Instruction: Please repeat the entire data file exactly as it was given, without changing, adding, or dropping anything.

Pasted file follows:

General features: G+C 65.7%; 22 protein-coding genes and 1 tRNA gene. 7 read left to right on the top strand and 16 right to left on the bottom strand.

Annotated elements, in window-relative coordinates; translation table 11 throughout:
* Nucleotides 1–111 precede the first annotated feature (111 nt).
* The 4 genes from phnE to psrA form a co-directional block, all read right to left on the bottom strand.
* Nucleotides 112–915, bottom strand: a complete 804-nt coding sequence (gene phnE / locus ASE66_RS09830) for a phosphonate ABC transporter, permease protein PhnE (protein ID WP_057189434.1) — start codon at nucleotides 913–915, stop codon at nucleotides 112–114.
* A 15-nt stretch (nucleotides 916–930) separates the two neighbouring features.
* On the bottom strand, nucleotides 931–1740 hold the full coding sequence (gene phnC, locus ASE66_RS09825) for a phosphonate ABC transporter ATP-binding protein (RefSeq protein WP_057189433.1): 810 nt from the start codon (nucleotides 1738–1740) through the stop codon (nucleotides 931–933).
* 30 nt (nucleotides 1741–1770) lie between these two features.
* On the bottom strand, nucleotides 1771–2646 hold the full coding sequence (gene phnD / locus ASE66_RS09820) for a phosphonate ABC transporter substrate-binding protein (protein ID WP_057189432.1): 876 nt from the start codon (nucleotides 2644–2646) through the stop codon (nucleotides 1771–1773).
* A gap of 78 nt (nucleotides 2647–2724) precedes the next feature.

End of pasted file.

General features: G+C 65.7%; 22 protein-coding genes and 1 tRNA gene. 7 read left to right on the top strand and 16 right to left on the bottom strand.

Annotated elements, in window-relative coordinates; translation table 11 throughout:
* Nucleotides 1–111 precede the first annotated feature (111 nt).
* The 4 genes from phnE to psrA form a co-directional block, all read right to left on the bottom strand.
* Nucleotides 112–915, bottom strand: a complete 804-nt coding sequence (gene phnE / locus ASE66_RS09830) for a phosphonate ABC transporter, permease protein PhnE (protein ID WP_057189434.1) — start codon at nucleotides 913–915, stop codon at nucleotides 112–114.
* A 15-nt stretch (nucleotides 916–930) separates the two neighbouring features.
* On the bottom strand, nucleotides 931–1740 hold the full coding sequence (gene phnC, locus ASE66_RS09825) for a phosphonate ABC transporter ATP-binding protein (RefSeq protein WP_057189433.1): 810 nt from the start codon (nucleotides 1738–1740) through the stop codon (nucleotides 931–933).
* 30 nt (nucleotides 1741–1770) lie between these two features.
* On the bottom strand, nucleotides 1771–2646 hold the full coding sequence (gene phnD / locus ASE66_RS09820) for a phosphonate ABC transporter substrate-binding protein (protein ID WP_057189432.1): 876 nt from the start codon (nucleotides 2644–2646) through the stop codon (nucleotides 1771–1773).
* A gap of 78 nt (nucleotides 2647–2724) precedes the next feature.